Aug. 30--The forecasted track of Hurricane Dorian moved slightly south Thursday evening, but the storm remained on course to be an "extremely dangerous" Category 4 if it makes landfall on the eastern coast of Florida early next week, the National Hurricane Center said.
As of 11 p.m., Dorian strengthened to a Category 2 storm with winds swirling at 105 mph. It was 295 miles east-northeast of the southeastern Bahamas, moving northwest at 12 mph. While there were no hurricane watches or warnings as of Thursday night, there could be some issued Friday for the Bahamas, the NHC said.
"There is an increasing likelihood of life-threatening storm surge along portions of the Florida east coast late this weekend or early next week, although it is too soon to determine where the highest storm surge will occur," the NHC said. "Residents should have their hurricane plan in place, know if they are in a hurricane evacuation zone, and listen to advice given by local emergency officials."
Hugh Willoughby, hurricane expert at Florida International University, said Dorian can do real damage.
"As long as it's fairly small and moving fairly fast, the big concern will be wind at the landfall point," he said. "If it grows, as they tend to do, or if it stalls before landfall, we'll have to worry more about storm surge."
Central Floridians have already been making preparations, flooding local stores in search of bottled water, generators and other supplies that were already in high demand. The storm's latest track had it approaching the east coast Monday afternoon and reaching the Orlando area Tuesday afternoon, hours later than had been predicted earlier in the day.
Home Depot has sent more than 160 truckloads of products to stores in Florida so far, company spokesperson Christina Cornell said.
While flavored waters and sports drinks remained available Thursday at the Walmart Supercenter at John Young Parkway and Princeton Street in Orlando, shelves of water were emptied out. Some shelves of canned goods had also thinned.
"We got batteries," said 31-year-old Christopher Hudon, an Orlando attorney. "Water has been cleaned like crows from the shelves. There's literally no water. There's only flavored water left."
The state has ordered an additional 200,000 gallons of water to bring the total to more than 1 million gallons. It pre-deployed 860,000 bottles of water to preparing counties
Meanwhile colleges announced cancellations and hotels were offering deals.
The University of Central Florida and Valencia and Rollins colleges all said they were closing at 5 p.m. Friday through at least Tuesday. Rollins also canceled classes for Wednesday. UCF and Rollins urged students to ride out the storm at a safe place off-campus.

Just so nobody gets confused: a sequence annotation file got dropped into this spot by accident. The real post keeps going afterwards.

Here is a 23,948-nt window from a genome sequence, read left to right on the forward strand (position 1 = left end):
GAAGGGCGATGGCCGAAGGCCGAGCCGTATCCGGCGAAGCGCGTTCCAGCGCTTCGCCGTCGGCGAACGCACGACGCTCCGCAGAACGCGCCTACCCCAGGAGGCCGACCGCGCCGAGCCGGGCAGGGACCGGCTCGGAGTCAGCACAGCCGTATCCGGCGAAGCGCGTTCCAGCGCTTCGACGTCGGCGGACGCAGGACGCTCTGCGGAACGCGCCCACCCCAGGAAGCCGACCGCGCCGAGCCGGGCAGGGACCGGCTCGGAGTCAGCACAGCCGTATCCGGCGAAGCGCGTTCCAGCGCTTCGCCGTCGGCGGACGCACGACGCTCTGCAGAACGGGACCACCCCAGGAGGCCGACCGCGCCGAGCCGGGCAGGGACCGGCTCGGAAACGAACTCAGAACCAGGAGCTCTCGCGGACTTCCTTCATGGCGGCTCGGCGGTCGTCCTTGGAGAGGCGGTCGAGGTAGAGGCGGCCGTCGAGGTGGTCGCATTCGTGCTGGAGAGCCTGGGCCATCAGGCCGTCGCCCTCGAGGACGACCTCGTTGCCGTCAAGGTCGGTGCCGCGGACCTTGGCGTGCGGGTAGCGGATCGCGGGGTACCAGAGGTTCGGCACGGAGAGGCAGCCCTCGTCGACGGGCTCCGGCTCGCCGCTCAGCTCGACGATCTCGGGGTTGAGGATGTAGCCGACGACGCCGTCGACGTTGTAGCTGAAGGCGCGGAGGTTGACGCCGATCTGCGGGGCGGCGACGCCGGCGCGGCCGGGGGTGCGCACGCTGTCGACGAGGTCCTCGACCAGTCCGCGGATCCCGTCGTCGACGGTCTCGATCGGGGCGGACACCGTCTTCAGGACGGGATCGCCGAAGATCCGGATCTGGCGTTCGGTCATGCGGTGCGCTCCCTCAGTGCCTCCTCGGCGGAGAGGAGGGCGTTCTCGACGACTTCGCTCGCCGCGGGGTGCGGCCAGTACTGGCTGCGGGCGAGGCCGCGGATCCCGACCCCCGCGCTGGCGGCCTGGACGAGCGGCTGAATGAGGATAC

Schools in Central Florida said they will make any decisions about closing schools once the storm's path is more clear.
The impending storm also caused the relocation of Saturday's college football game between Florida State University and Boise State University from Jacksonville to Tallahassee. Kickoff was also moved up from 7 p.m. to noon at Doak Campbell Stadium.
Rosen Hotels & Resorts said it will offer discounts this weekend for Florida residents who needs a place to stay during Hurricane Dorian. The chain, owned by local hotelier Harris Rosen, will also drop pet fees to accommodate four-legged friends that owners want to keep with them.
For $59.99 per night, Florida residents can stay at three International Drive hotels: Rosen Inn International, Rosen Inn closest to Universal and Rosen Inn at Pointe Orlando. Clarion Inn Lake Buena Vista and Midpointe Hotel will also feature the $59.99 rate. To book these hotels, call 1-866-337-6736.
Other hotels are expected to announce their own special rates and deals.
No evacuations -- yet
As of Thursday, there were no evacuations announced.
During past hurricanes, the governor's office has suspended tolls in the areas most affected by the storm before it arrives so people could leave, in case of evacuations. If there is an evacuation order, DeSantis will waive tolls for that area, his office said.
Workers on the I-4 Ultimate project wound down construction and were securing or removing traffic barrels, barricades, temporary signage and any other items that might be affected by strong winds, said Steve Olson, spokesman for the Florida Department of Transportation which is overseeing the project. Crews working on other roadways, such as on State Roads 408 and 417, did the same.
President Donald Trump said Florida is "going to be totally ready" for Hurricane Dorian.
In an appearance on Brian Kilmeade's Fox News radio show, he said he spoke with DeSantis on Wednesday night and that, "He's all set." DeSantis issued a State of Emergency on Wednesday, which extended to the entire state on Thursday. He also activated 2,500 members of the National Guard with 1,500 more on standby.